When the Armor Falls Off

IMG_0656photography by rheagan e. martin

fiction by eric martin

As I look back at that night, it keeps getting worse. At the time things were going so well for me that any setback seemed temporary, like a night of food poisoning. You expect to suffer for a few hours and get over it. You never think it’s going to become a disease.

It’s realizing that you really should have known from the start that makes the memory so painful. You should have known.

This was my second time in London. On my first visit I had stayed just a few days then gone on to Oxford for the summer. That was a long time ago but I remember the summer well.

The air was moist and hot. The grass was clipped to an immaculate, uniform inch. The people looked right past you on the street.

It was not a disappointing summer. My sense of hope was so immense (and even physical) it was like an armor. I could move in it but I couldn’t see very well. I certainly couldn’t see myself.

I stayed in the dorms at one of the older colleges on the campus and read Mark Twain at night, spent the days studying psychology and taking tours. The world in my mind was full of possibility. The real world was also full of possibility but the two worlds were not the same. One was personal.

It wasn’t until years later that the armor I wore that summer fell away. It had to be years because if it had happened sooner I would have died of embarrassment or despair.

I was prepared for neither.

Pictures from that summer show me with a grin, a confidence, a charm and an obvious craving. The charm was what saved me. Only one person gave up on me that summer, the rest smiled along as I pawed at this dream, stirred my own heart up to fever and invited everyone to watch.

I was going to teach the world and be taught and open up  my mouth for the Great Utterance…I say this because the grin and the charm were working on me too.


She was from Florida, I remember, and she wasn’t fooled for long. She invited me to her dorm room with another friend to smoke some marijuana out of a makeshift bong. We did and it was fun. But she didn’t ask me again.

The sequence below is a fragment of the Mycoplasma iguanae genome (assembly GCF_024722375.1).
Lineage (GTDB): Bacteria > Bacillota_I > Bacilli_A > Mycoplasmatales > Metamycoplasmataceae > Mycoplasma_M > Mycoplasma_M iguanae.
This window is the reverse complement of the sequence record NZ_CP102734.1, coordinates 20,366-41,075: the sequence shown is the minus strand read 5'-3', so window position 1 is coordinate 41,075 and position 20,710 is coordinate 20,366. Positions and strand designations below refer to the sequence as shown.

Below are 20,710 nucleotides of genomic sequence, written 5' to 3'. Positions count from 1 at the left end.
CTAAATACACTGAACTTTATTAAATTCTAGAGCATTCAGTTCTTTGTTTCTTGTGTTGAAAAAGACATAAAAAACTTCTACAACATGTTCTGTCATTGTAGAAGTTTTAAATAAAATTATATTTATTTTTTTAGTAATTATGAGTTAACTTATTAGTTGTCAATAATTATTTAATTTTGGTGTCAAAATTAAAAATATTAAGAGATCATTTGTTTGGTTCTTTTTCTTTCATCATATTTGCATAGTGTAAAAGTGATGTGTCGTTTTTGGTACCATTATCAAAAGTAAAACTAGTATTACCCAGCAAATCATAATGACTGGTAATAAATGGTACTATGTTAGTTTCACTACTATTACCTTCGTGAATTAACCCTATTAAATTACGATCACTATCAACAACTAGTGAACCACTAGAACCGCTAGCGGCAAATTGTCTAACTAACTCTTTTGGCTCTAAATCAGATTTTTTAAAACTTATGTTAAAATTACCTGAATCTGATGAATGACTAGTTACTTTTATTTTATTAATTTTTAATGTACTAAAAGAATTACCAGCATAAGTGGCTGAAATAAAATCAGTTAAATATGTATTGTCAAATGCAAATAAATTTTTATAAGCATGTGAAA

I think she looked at me and, stopping for a moment, didn’t hear the interesting things I was so charged up and desperate to say. She heard me knocking against the inside of my armor and she knew the one thing I had no hope of was seeing myself as I actually was.

That came later when I could afford to stop hoping so hard, when embarrassment came to roost for a while. When the door to desperation was opened.

I can see her look now – the still assessment. It was like a door opening for her too, only she was five years ahead of me.

The grin on my face looks so beautiful to me now that it’s like an evil thing. It’s just a mask in the picture, as I see it now, one that I’ve put away. As soon as I saw it for what it was, I put it away.

That is what I thought, anyway. That is why I believed, on this night in London, that I would simply bounce back. And that is why I was wrong.

At some point in your life you realize that you’ve changed. You’ve grown out of the views that used to fit you. Your former fantasies, you see, have led you astray.

Now you become aware of what everyone else could see the first time around –  you see the mistakes you made, the bravado, the silly insistence that everyone love you, the hope for impossible things. And you stop making excuses for yourself. You stop defending the attitudes of your former self. You stake your claim in reality, you say.

You have grown out of all those changes and moved on.

But there are more to come.

There will always be more dream ships to be sunk and more delusions to be undone.

There are more attitudes to shed and more fantasies existing inside you that you will discover, with horror, most likely.